Easter bread

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Easter bread
Pani votivi.jpg
Easter Bread of Sardinia
Other information
Prepared for Easter
Cookbook:Easter bread  Easter bread

In many European countries, there are various traditions surrounding the use of bread during the Easter holiday. Traditionally the practice of eating Easter bread or sweetened "communion" bread traces its origin back to Byzantium and the Orthodox Christian church. The recipe for sweetened or "honey-leavened" bread may date back as far as the Homeric Greek period based on anecdotal evidence from classical texts that mention this type of special food. It is also widely known that sweetened bread desserts similar to panettone, were a Roman favorite.

Sardinia[edit]

In Sardinia, Italy, bread is a part of a wide social context. It is the most important food in Sardinia, as well as all over Italy and the Mediterranean. "Bread is a nexus of economic, political, aesthetic, social, symbolic, and health concerns".[1] Bread is symbolic for life. A peasant proverb mentions, "Chie hat pane mai non morit — one who has bread never dies".[2] The Easter Holiday is one where bread brings itself into the symbolic realm. Bread is significant for religious purposes. Luisa Fois described bread in her life after she was married and for the Easter holiday. The bread was made into a cross to represent the crucifixion of Jesus Christ. Since they were married, they needed to eat it together. They would share their lives now, and they must share their "cross" together (their life's burden) as well. "Bread was a product of their union, and its shared consumption reaffirmed their interdependence".[3] From this we gather that bread also displays a message, rather than being an item purely for consumption and nutritional purposes. Two kinds of Easter Bread are described in Counihans article. One contained two points, and an egg covered with a cross. "The egg and the points that recall birds in flight speak of fertility, sexuality, and procreation — basic themes in Easter and its pagan precursors".[4] The second bread was designed to have no overall shape, but was rather baked to encircle an egg, with the initials "BP" put on it. The initials BP stand for Buona Pasqua or Happy Easter. "Letters rather than forms express meaning. Letters are symbolic of civilization and ... meaning".[5]

Bulgaria, Russia, Belarus, Ukraine, Romania[edit]

A Cozonac is traditional Easter Bread in Bulgaria, Kulich is a traditional Russian Easter Bread. Kolach is a traditional Czech bread made at Christmas in the shape of a ring. Usually, three rings are stack on top of each other to represent the Holy Trinity. Ukrainian Easter Bread is called Paska, which is a rich, white bread decorated on the top with symbols, including crosses, flowers, braids, wheat, or other designs representing aspects of Orthodox and Eastern Catholic faith. Babka is also a Ukrainian, Polish and Belarusian bread also made at Easter. Rather than being broad and round, like Paska, Babka typically is tall and cylindrical. It frequently contains raisins, may be iced on top, and is much sweeter than Paska. Babka usually is only made, like Paska, to celebrate Easter Sunday and the rising of Christ.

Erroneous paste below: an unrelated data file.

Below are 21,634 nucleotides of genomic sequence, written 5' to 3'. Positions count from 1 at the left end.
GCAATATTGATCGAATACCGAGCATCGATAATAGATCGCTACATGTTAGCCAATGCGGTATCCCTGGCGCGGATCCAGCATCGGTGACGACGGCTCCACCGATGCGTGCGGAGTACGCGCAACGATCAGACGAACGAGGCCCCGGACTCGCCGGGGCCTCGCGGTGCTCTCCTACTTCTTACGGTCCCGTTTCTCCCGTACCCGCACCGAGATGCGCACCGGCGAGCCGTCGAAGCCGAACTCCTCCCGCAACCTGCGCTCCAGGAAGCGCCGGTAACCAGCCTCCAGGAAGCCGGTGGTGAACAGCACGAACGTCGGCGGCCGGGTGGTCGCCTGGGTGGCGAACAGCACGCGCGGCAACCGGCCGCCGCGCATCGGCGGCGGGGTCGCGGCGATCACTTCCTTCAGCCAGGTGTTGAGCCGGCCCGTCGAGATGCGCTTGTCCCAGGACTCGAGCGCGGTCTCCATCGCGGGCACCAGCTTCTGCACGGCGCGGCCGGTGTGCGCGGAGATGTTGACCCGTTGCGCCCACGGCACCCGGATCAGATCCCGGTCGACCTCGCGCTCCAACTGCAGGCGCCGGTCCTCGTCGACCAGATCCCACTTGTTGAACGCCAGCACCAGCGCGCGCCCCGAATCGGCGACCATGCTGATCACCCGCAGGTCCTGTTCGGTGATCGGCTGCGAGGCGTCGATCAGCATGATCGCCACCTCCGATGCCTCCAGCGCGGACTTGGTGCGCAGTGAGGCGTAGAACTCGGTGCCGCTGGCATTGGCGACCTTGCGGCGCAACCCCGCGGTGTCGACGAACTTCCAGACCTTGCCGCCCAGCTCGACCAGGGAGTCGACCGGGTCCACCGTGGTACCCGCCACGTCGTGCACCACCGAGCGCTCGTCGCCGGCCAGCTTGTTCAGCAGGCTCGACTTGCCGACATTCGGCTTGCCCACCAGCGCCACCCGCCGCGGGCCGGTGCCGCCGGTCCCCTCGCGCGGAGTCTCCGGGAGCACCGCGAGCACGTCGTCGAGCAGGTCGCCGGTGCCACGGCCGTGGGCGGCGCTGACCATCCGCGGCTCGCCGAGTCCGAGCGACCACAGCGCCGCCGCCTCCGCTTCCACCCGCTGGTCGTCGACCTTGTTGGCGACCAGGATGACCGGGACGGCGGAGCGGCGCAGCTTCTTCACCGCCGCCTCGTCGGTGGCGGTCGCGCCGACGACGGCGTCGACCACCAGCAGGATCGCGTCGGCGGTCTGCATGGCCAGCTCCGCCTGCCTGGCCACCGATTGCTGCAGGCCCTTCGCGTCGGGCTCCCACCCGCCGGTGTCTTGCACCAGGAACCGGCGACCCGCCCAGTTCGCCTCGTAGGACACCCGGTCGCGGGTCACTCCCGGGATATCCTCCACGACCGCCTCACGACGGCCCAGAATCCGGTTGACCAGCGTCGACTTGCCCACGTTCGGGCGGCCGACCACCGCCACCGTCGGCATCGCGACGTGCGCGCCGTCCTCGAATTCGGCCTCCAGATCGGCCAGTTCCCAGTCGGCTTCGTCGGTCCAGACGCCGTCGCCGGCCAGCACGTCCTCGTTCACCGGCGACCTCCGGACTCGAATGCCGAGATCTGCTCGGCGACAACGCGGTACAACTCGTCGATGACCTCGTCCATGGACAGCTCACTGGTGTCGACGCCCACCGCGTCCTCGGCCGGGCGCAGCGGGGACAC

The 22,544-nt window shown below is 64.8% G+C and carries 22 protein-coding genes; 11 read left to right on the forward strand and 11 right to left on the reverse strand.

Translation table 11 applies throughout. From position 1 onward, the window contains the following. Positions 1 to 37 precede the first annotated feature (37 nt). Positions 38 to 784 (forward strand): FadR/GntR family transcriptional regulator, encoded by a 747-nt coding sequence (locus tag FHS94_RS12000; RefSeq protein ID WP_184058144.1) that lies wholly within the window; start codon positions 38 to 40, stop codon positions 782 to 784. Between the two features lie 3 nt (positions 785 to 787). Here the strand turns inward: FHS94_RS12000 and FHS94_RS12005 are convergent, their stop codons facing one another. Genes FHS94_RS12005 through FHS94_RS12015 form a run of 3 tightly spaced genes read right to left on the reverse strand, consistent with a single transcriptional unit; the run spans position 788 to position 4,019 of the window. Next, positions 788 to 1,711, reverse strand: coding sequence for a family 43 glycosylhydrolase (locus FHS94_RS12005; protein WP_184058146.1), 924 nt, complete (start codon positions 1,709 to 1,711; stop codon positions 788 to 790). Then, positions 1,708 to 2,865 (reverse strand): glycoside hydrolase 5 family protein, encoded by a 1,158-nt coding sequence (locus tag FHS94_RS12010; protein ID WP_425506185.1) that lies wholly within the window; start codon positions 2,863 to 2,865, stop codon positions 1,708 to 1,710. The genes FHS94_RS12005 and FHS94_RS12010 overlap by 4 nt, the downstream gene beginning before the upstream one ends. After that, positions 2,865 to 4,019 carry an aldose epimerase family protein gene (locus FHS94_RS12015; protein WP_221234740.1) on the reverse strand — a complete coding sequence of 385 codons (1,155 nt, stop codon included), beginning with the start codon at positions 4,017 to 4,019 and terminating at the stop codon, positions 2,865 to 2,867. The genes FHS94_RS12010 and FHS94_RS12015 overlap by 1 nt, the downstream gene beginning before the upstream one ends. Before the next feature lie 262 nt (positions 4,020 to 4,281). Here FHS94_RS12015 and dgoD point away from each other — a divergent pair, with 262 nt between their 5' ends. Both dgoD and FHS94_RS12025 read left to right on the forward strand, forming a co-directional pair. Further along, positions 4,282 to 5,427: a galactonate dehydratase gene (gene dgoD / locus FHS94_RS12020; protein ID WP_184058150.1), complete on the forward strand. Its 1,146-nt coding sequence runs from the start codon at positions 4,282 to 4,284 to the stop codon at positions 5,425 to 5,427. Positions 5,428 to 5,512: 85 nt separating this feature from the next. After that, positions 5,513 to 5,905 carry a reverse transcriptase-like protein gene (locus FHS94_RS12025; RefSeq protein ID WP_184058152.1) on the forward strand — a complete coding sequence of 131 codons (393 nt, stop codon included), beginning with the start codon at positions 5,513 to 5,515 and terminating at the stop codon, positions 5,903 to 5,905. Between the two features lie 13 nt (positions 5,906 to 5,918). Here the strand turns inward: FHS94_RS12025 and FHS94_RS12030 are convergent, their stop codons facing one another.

Romania and Moldova also have a traditional Easter bread called Pasca (The term “pasca” is Easter in the Eastern Orthodox faith, similar to Pâques in French. It is derived from the Hebrew "pesah".). The Romanian Pasca bread is made with cheese (and may also include fruits, nuts, or chocolate for decoration). It will always be found alongside another traditional sweet bread which Romanians make for Easter and Christmas called cozonac.[6]

See also[edit]

References[edit]

  1. ^ Counihan, Carole. The Anthropology of Food and Body: Gender, Meaning, and Power. New York: Routledge, 1999 p.29
  2. ^ Counihan, Carole. The Anthropology of Food and Body: Gender, Meaning, and Power. New York: Routledge, 1999 p.29
  3. ^ Counihan, Carole. The Anthropology of Food and Body: Gender, Meaning, and Power. New York: Routledge, 1999 p.30
  4. ^ Counihan, Carole. The Anthropology of Food and Body: Gender, Meaning, and Power. New York: Routledge, 1999 p.41
  5. ^ Counihan, Carole. The Anthropology of Food and Body: Gender, Meaning, and Power. New York: Routledge, 1999 p.41
  6. ^ "Pasca–Romanian Easter Bread with Cheese and fruits". 

Sources[edit]

  • Counihan, Carole. The Anthropology of Food and Body: Gender, Meaning, and Power. New York: Routledge, 1999.

External links[edit]